Yes, that’s right-you heard me – I’ve got absolutely none. No expectations of myself, da fam, my peoples…. Check the rolling Stones song with the same name.
Does that mean I’ve given up? Has the cynicism that plagues our age, finally done me in?
Well, I actually feel more liberated than I ever have in a ridiculously long time. Free from. Free from pretence. Free from political correctness that is often a smoke screen for ignorance and prejudice.
I kid myself that I’ve reached that pivotal moment when I don’t care about how I seem. But you and I know that secretly inside there’s always gonna b that little girl desperate to impress.
As an educational consultant, I’ve witnessed many many senior school leadership meetings where the rhetoric is more graceful than a renowned Russian ballet dancer doing the dying Swan. Chewing on my chocolate digestive to stifle a sob as I resonate with the Head Teachers perfectly, passionately constructed modern day parable about their struggle. Their struggle for ‘high expectations’ within the board room and without, inside the classroom and on those all defining school corridors that indicate the true metal of the school. ‘High expectations’onthe streets, the all important chicken shop and the sitting rooms of those families where the gap -be it attainment, behavior, class, must ‘by any means necessary’ be closed.
I hope I don’t sound cynical as I reminisce on how the senior leaders drop into the bubble and boil of their strategic meeting- the ever pressing need to give more opportunity to all – to raise that bar with yes ‘high expectations’.
But when I get onto the front line it’s just not there.
‘No expectation’ is oozing out of the adults, the children, the middle managers =the school. Teachers -and I include myself in this- often walk into a new learning opportunity with old bagagge- the despicable goings on of last week, last month, last lesson. One little reminder or jibe and the children refrain from disappointing these negative expectations and so they dutifully fulfil their role and play up. The dance goes on.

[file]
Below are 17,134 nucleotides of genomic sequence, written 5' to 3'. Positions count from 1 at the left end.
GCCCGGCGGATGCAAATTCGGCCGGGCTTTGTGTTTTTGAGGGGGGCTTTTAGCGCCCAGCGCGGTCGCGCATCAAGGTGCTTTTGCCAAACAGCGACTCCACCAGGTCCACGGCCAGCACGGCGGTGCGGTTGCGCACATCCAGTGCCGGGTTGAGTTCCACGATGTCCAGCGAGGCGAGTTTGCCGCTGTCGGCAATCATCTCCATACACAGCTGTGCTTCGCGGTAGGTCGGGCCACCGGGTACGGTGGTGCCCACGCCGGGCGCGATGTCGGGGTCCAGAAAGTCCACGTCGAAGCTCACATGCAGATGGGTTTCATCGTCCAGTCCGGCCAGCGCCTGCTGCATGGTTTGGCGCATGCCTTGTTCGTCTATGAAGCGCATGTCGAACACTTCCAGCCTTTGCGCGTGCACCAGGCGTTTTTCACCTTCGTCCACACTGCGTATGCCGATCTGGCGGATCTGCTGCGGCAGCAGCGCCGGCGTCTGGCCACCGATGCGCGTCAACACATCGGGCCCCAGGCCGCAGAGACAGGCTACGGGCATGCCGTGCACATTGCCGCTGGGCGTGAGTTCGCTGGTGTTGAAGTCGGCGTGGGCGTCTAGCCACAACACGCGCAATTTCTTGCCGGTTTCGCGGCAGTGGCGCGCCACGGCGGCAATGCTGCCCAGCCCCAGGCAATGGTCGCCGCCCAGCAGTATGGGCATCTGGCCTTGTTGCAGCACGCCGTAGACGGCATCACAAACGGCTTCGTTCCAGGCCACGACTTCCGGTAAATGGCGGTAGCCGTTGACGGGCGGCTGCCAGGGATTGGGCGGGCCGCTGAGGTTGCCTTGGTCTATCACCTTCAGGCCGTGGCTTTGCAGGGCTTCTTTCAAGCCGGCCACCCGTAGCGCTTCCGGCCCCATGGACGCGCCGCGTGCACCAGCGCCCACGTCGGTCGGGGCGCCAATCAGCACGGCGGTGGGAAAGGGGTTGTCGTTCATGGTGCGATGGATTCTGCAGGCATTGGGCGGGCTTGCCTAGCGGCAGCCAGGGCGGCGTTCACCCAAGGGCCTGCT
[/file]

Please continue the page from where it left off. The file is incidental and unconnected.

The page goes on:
Then there’s the labelling of which child is worth investing in.
Yes-money is tight – not every student can have mentoring, one to one tuition, small group support but let’s get back into the classroom and look at the rapor between teacher and the 30.
Are there high expectations exuding from the adult ‘in the driving seat’, are children filled with hopeful anticipation that they WILL learn and improve their life chances, are children who have previously struggled academically, given the chance to shine on a brand new topic and a brand new lesson, do we give lower ability children, higher ability work now and then to check we haven’t missed out on a hidden talent, are children who have ditched bad behavioral habits rewarded?
Don’t wanna O D on idealism but these are some of the telling signs of ‘high expectations’ in the classroom.
I have had to cover my ears to protect my fragile and fledgling paradigm as professionals rant and rave about the children I’m trying to believe in. It’s the same attitudes about the steady decline in standards but different faces, voices, roles with in school…. A quick coffee in the staff room has left me filled with despair at the negativity bouncing off the walls about how we view our future.
This disconnect between classroom and board room has led me to have N E…
As my colleague put it, it’s about winning hearts and minds and that’s just one other rant!